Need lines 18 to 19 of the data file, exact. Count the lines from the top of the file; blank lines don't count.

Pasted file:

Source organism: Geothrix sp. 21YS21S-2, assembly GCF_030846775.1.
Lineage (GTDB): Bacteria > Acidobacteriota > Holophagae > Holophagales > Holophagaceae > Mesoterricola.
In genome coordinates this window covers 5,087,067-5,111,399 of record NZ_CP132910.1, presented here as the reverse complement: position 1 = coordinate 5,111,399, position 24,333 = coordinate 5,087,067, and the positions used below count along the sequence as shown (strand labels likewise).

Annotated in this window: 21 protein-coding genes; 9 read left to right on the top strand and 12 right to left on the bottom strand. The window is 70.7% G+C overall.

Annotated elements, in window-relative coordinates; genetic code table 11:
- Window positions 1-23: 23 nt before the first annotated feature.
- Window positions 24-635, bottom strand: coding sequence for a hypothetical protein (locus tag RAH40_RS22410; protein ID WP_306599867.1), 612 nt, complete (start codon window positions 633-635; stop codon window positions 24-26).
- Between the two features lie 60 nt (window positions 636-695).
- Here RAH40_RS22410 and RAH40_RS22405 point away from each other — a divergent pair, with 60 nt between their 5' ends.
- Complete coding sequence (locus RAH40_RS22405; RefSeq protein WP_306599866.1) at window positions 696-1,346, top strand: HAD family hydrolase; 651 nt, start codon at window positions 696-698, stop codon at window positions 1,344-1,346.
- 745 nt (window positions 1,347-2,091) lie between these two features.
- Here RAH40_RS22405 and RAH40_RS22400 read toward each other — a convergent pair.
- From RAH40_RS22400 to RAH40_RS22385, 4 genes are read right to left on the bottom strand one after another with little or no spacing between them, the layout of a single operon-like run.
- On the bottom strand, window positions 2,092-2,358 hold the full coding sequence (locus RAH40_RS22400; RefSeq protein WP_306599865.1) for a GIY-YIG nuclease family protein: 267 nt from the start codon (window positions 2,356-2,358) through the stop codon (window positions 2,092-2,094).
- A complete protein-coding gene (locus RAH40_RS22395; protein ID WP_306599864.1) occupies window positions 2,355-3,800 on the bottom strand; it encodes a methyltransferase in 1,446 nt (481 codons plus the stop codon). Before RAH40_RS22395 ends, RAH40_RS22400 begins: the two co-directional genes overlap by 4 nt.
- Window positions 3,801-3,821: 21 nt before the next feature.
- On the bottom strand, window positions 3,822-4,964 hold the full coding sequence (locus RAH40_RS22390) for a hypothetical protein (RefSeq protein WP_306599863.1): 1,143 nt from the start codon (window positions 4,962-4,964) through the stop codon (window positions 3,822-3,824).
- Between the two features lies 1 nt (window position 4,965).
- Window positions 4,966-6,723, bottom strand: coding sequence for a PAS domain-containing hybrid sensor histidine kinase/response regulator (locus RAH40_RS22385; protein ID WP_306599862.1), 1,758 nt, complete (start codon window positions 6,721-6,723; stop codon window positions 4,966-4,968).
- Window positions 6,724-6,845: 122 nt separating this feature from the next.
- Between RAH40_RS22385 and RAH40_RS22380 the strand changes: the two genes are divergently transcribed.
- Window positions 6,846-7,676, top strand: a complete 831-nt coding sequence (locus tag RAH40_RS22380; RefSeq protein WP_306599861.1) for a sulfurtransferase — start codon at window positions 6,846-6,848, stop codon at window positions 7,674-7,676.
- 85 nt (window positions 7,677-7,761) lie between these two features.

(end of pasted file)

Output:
- Between the two features lies 1 nt (window position 4,965).
- Window positions 4,966-6,723, bottom strand: coding sequence for a PAS domain-containing hybrid sensor histidine kinase/response regulator (locus RAH40_RS22385; protein ID WP_306599862.1), 1,758 nt, complete (start codon window positions 6,721-6,723; stop codon window positions 4,966-4,968).